Big Results Require Big Ambitions
Two years ago GEA merged its three Stateside plate heat exchanger companies into one and built the world’s most modern heat exchanger factory. Lutz Wolf, President and CEO of GEA PHE Systems North America, talks about his plans to capture the American market.
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Everything is bigger in the US – cars, houses, dairy farms, power consumption – you name it. So it’s no surprise that America is the largest single market for plate heat exchangers (PHE s).
GEA, already a major player in the PHE business in Europe and Asia, has set its sights on capturing a bigger share of the US market. That is why, in 2007, the Process Equipment Division took the bold step of combining its three US PHE operations into one company – GEA PHE Systems North America, based in York, Pennsylvania – and also invested heavily in building a brand new plant on the site. The most advanced of its kind in the world, the new factory is the single source for GEA’s complete range of brazed, gasketed and welded PHE s in America.
As President and CEO, Lutz Wolf is the man charged with getting a return on such a huge investment. “We have to show big results and big results require big ambitions,” he says. “It’s very exciting and also a huge challenge because we are running so many projects in parallel.”
In the beginning these included increasing the number of employees, implementing the SAP business process software system and introducing a whole range of new product lines.
“We have to achieve this at a time when many of our 130 employees are new to the company and the industry,” Wolf explains. “There are 14 nationalities here, which is pretty amazing. It’s great to have people with different backgrounds and experience. On the other hand it’s hard to build a smooth operation when only a few people have extensive experience in this business. So we’re running extensive training to get everyone heading in the same direction and reaching for the same target.”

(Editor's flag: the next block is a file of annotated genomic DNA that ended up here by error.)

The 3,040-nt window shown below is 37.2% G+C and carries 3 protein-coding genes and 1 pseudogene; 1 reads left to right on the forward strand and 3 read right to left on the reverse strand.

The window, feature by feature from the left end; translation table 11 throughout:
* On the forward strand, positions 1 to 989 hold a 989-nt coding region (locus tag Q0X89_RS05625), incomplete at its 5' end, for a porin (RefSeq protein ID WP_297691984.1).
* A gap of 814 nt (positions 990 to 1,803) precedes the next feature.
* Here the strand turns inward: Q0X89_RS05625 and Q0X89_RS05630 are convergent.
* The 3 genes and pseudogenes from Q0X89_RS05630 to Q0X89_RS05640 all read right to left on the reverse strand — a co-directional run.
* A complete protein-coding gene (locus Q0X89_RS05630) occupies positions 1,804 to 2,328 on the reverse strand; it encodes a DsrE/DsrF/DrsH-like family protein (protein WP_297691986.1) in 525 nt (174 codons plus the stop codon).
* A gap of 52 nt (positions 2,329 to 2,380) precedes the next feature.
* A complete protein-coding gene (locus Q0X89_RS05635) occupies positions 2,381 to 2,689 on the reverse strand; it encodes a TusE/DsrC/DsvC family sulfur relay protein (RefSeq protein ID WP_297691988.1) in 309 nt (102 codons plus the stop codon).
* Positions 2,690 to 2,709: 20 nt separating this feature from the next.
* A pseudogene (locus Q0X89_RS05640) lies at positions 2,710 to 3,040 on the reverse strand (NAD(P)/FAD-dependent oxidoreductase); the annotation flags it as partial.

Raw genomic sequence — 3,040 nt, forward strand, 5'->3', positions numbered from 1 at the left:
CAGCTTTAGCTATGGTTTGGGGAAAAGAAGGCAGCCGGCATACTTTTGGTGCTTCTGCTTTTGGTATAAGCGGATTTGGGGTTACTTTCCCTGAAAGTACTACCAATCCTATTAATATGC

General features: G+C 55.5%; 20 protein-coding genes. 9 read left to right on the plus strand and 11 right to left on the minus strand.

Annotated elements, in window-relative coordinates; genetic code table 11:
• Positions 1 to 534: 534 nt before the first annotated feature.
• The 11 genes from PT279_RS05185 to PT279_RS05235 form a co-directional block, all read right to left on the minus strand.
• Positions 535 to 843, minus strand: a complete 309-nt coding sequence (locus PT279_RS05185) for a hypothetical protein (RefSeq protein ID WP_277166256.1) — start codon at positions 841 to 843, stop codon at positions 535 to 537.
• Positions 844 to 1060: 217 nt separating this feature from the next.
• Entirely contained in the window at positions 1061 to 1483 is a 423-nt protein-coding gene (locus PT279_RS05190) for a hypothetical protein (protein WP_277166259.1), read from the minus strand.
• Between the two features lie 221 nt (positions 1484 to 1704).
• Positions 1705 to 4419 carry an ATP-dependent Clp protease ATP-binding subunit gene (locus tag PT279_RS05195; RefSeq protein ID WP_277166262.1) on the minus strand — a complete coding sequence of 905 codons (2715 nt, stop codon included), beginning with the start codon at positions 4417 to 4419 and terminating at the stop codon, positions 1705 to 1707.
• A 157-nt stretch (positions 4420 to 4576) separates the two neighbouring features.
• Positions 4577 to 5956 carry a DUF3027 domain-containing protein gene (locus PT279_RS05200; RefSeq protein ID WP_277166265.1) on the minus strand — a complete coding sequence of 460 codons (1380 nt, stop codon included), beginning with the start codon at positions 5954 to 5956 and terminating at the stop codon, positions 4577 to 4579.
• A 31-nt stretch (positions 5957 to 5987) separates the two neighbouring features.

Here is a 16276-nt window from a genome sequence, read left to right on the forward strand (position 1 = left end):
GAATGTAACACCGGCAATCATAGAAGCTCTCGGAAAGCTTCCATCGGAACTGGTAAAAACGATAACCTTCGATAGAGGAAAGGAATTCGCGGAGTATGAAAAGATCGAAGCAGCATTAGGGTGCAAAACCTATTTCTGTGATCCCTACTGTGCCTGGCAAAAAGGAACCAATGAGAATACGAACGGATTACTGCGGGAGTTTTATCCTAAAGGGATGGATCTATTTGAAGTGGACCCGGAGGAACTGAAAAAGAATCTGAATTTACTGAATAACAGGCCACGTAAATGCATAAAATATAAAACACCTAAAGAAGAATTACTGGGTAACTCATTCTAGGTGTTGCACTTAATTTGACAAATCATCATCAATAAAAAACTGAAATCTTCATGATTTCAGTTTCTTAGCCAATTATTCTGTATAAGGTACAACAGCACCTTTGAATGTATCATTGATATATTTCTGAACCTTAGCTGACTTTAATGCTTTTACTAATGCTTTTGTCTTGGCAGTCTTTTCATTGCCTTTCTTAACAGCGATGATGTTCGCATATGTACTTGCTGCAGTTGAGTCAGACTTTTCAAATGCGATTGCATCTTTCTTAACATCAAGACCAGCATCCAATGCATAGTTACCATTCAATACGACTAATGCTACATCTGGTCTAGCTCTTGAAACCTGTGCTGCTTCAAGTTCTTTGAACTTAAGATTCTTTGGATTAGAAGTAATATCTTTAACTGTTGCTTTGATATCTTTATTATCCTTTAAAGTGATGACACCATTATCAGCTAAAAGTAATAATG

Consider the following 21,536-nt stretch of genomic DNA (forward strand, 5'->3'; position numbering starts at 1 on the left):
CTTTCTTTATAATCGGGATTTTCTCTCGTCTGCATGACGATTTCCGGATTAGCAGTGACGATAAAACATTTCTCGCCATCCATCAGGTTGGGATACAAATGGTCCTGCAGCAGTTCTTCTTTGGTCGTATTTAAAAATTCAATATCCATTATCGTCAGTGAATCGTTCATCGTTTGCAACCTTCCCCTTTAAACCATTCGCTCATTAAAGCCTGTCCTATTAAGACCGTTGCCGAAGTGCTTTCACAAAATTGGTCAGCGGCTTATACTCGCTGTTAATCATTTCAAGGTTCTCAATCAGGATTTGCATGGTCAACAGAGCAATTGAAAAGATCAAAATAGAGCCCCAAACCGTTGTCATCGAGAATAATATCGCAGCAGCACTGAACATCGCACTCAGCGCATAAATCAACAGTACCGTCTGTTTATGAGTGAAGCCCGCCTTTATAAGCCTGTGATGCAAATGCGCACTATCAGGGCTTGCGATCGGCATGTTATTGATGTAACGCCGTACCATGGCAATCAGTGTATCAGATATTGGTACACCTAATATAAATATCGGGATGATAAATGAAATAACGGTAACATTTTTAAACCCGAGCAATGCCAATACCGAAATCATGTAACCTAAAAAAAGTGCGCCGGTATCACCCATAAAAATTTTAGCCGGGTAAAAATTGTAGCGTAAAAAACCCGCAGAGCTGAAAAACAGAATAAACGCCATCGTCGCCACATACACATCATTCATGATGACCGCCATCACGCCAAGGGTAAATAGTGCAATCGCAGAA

That target is to establish GEA PHE Systems as a major player in the American market. By being able to offer the complete range of PHE s, the company already has the advantage over most of its competitors. It makes heat exchangers suitable for a range of industries and applications, including HVA C, refrigeration, food processing, power generation, chemical processing and shipping.
With so much going on there’s no such thing as a typical day for Wolf. “It is such a wide ranging role,” he says. “It covers everything from meetings with customers to sorting out the daily concerns of employees.
We’re making a constant effort to improve our business processes and set up new ones. For example, for some of the older, but still vital, lines we had to buy in the plates. Now we are pressing our own plates and have built new tools so that all our product lines can be made in-house.
The factory certainly impressed a member of the Pennsylvania Congress who is leading a task force for green energy. “We supply the thermal and solar industries and he was very pleased to have a facility like ours in Pennsylvania,” Wolf says proudly.
However, the company has not been immune from the global economic downturn, with sales and orders down on the previous year. For Wolf the priority is to juggle resources to compensate for lower volumes, without jeopardizing the way ahead. “But, when you have the right people with the right mindset, you can accomplish anything,” he believes.
Wolf is no stranger to a challenge or working abroad. Born in Bochum, Germany, he studied economics and business administration and began his career with Siemens in Bocholt. During his ten years with the company he worked on a variety of projects and assignments in Munich, Singapore, Shanghai and Beijing before joining GEA two years ago.
As well as the cultural differences, Wolf is getting used to living in a small town. “I miss big city life but, from York, it is fairly easy to get to Baltimore, New York, Philadelphia and Washington, D. C. on weekends,” he explains. “Also, compared to the German, English and Spanish leagues, soccer in the US is rather unpopular. So a typical Saturday morning involves getting a cup of coffee and listening to the reports from the German Bundesliga on Internet radio.”
“When I visit GEA headquarters in Bochum I always try and see a match of the VfL Bochum soccer team, as well as visiting family.”
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